Several regional energy utilities in the United States have recently announced programs to take advantage of solar power and the solar investment tax credit.
CalRENEW-1, the first utility-scale photovoltaic solar farm to be approved by the California Public Utilities Commission under the state's Renewables Portfolio Standard program, has received all required environmental approvals and is now shovel ready, according to Bill Barnes, chief executive officer of Cleantech America, Inc., the project developer. The solar farm, which could begin generating zero-emission, renewable power as early as the end of 2009 and no later than April 30, 2010, will deliver 5 MW of electricity annually to PG&E under a long-term power purchase agreement. (More)
Green Mountain Energy Company launched its Renewable Rewards Buy-Back program for Texas residents May 11. The program offers credit to Texas customers who install solar arrays or other renewable generation facilities at their homes for any excess energy that their qualifying facility sends to the electricity grid. Green Mountain believes it is the first and only electricity provider in the Texas competitive market to offer this kind of buy-back program. (More information)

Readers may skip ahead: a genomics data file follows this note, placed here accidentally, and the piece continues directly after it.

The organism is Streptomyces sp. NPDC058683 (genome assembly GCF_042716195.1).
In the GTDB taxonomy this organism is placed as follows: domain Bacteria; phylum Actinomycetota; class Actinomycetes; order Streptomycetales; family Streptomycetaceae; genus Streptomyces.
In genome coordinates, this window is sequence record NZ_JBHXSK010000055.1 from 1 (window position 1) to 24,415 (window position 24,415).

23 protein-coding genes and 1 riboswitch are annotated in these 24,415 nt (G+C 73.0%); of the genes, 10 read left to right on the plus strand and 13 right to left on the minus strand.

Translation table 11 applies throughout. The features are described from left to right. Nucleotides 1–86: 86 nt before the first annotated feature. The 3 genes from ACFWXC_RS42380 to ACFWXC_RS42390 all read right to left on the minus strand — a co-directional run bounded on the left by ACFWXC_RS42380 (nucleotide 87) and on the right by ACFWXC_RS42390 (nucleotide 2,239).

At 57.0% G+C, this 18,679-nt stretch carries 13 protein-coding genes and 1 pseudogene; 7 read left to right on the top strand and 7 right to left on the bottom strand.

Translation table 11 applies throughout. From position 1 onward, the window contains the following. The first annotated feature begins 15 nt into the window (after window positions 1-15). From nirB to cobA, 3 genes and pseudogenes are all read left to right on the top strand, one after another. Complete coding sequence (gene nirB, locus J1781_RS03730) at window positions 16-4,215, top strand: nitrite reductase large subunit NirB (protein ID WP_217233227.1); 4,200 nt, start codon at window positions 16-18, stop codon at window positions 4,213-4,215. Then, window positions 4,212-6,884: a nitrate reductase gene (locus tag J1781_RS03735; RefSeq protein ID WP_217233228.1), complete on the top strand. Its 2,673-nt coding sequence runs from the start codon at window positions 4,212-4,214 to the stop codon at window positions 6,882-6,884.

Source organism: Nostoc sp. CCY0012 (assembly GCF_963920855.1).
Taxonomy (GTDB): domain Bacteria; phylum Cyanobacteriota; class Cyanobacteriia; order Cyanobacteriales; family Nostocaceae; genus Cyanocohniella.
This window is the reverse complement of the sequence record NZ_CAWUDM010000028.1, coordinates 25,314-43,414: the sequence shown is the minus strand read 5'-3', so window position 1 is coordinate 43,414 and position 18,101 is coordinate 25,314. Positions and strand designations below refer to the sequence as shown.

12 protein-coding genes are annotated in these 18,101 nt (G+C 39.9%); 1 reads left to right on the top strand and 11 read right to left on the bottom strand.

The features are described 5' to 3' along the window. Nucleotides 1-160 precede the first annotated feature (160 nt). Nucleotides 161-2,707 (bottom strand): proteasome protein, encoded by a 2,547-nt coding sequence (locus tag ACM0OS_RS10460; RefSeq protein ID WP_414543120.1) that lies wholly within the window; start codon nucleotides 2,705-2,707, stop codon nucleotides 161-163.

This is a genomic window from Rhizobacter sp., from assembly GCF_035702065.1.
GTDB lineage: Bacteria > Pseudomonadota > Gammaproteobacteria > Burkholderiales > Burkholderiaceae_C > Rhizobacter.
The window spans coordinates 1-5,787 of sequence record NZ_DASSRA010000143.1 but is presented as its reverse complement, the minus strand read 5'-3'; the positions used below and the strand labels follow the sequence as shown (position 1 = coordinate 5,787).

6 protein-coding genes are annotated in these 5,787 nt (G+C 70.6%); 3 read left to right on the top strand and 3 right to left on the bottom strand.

The Solar Electric Power Association has commended Duke Energy for reaching an agreement with the North Carolina Utilities Commission to move forward on the proposed $50 million utility-owned distributed photovoltaic (PV) program, the first of its kind in the southeastern United States. Under the agreement for the distributed solar power plant, Duke Energy will commission up to 10 MW of roof- and ground-mounted PV systems located on utility property, businesses, and homes, leasing customer roof space with the PV systems sending all of the electricity back into the electric grid. The customer's electric bill will remain unchanged but they will receive economic compensation from the lease. (More)